The European Union  (EU) may retaliate with additional trade tariffs against the U.S. if it does not outlaw foreign sales corporations (FSC’s), John Richardson, interim ambassador of the European Commission Delegation to the U.S., told GlobalFax last week.

Mr. Richardson spoke to students and foreign diplomats at the Sam Nunn School of International Affairs at Georgia Tech about the common values and cultural differences between the U.S. and the EU.

The World Trade Organization (WTO), an international body dealing with the rules of trade between countries, found that FSC’s provide “illegal export subsidies,” exclusively reducing the tax liability of U.S. companies that use them. The organization estimated $2.5 billion is provided annually by these subsidies and said they are to be abolished by October 2000.

Following his speech he said that the U.S. “can conform to WTO regulations, or compensate the EU, or there will be retaliation by the EU by way of trade tariffs. Conformation would be the best decision the U.S. could make.”

FSC’s are tax incentives for U.S. companies to export their goods and can save companies from 15 to 32% tax savings on income made from exports. They are set up in a U.S. possession such as Guam or the Virgin Islands, or in one of several countries such as Jamaica and Barbados that have FSC-friendly legislation. The corporations have been especially valuable to small- or medium-sized companies that need the export revenue.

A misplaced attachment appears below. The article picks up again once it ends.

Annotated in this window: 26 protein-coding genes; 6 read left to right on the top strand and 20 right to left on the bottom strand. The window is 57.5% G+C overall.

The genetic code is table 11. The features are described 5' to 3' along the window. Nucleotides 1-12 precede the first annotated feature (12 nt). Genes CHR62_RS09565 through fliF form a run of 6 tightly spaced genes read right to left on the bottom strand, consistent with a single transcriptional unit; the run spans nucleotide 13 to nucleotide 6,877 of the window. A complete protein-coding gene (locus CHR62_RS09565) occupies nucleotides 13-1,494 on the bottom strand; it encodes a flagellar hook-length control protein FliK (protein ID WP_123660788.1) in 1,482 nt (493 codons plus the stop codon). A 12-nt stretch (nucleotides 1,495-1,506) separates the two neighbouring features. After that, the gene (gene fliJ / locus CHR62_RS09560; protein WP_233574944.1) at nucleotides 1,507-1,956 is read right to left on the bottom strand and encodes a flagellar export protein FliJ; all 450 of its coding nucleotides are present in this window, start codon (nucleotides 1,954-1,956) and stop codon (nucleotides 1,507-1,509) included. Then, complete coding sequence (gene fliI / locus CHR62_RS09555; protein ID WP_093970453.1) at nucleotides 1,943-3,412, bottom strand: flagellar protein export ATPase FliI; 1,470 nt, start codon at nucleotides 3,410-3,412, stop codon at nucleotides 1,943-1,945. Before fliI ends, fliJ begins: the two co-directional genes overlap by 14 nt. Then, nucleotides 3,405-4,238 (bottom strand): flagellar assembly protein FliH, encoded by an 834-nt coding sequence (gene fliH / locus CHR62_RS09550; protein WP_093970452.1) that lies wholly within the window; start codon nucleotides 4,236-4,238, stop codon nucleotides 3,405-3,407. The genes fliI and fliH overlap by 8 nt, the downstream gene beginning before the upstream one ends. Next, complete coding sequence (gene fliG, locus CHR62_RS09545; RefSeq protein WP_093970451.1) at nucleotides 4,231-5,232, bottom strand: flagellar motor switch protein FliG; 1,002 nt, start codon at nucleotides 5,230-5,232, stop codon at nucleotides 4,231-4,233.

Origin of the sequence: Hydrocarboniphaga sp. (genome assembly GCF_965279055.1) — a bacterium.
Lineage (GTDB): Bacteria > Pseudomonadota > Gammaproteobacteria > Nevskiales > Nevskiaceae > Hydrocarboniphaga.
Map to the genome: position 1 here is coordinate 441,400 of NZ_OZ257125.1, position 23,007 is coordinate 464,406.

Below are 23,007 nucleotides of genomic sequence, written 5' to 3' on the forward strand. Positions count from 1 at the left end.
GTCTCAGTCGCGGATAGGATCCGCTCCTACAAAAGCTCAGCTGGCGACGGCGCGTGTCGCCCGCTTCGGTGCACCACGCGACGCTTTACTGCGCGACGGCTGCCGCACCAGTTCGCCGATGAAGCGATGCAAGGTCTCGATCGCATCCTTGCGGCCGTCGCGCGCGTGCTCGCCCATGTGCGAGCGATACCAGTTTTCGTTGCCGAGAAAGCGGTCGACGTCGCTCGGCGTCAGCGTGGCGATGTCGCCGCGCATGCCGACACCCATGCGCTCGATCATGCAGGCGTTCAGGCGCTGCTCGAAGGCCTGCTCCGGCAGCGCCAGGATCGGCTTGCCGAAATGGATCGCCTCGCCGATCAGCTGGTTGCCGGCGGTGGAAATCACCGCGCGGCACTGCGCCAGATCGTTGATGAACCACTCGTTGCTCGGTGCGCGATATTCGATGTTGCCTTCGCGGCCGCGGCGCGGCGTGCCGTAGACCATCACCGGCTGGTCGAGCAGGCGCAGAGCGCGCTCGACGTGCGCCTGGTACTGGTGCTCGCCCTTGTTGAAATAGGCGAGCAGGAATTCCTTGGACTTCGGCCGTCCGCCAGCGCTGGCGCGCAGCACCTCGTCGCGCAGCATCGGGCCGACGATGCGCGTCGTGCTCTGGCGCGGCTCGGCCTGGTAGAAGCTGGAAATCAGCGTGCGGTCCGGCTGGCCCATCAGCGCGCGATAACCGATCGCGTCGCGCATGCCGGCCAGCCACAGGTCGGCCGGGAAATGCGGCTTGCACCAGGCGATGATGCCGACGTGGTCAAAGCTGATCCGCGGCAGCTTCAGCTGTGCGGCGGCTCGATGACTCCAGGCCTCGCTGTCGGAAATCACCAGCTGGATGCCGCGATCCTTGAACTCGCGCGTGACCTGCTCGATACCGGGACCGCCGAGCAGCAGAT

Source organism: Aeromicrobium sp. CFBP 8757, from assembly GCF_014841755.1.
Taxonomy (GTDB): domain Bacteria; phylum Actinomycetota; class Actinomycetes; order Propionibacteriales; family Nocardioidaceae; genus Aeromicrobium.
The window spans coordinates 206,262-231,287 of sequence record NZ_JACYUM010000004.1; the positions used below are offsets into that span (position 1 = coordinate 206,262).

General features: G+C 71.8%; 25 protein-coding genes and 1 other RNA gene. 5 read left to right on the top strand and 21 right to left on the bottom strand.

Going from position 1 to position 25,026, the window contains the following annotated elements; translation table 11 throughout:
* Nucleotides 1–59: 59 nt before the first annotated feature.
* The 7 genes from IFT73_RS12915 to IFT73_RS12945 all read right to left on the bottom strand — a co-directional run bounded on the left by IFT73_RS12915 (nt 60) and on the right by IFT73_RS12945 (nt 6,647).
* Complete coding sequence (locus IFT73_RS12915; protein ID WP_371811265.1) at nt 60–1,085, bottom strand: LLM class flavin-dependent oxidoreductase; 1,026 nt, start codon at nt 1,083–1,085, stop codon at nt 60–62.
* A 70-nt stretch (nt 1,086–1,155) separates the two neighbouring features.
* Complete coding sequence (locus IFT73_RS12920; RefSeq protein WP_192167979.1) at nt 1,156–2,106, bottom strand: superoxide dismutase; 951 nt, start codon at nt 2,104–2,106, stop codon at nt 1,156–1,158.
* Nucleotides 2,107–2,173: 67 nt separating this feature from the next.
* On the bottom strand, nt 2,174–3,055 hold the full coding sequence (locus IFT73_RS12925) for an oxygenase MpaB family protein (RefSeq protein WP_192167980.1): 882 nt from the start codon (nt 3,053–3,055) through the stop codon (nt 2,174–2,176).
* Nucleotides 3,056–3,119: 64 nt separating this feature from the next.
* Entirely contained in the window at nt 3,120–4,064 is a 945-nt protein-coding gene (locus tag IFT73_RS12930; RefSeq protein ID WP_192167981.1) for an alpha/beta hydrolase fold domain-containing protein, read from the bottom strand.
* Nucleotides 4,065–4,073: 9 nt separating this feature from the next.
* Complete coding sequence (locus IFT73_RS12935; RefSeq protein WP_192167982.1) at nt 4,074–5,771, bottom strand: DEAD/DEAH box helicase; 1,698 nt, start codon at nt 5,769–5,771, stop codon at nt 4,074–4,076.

“The ball is in the U.S. court now,” said Mr. Richardson.

In a separate telephone interview, Bill Green, general counsel for the FSC/DISC Tax Association (FDTA) in New York said his organization is taking “a let’s-wait-and-see approach. We want to look at alternative legislation and it is our understanding that Congress will not eliminate FSC’s until there is replacement legislation.”

Mr. Green continued: “Just because it is illegal to the WTO doesn’t mean it’s illegal for U.S. taxpayers. We need some clarification of what kind of export activities can be tolerated by the WTO.”

Mr. Richardson’s address was presented by Georgia Tech’s European Union Center.

The European Union Center may be reached at (404) 385-0600.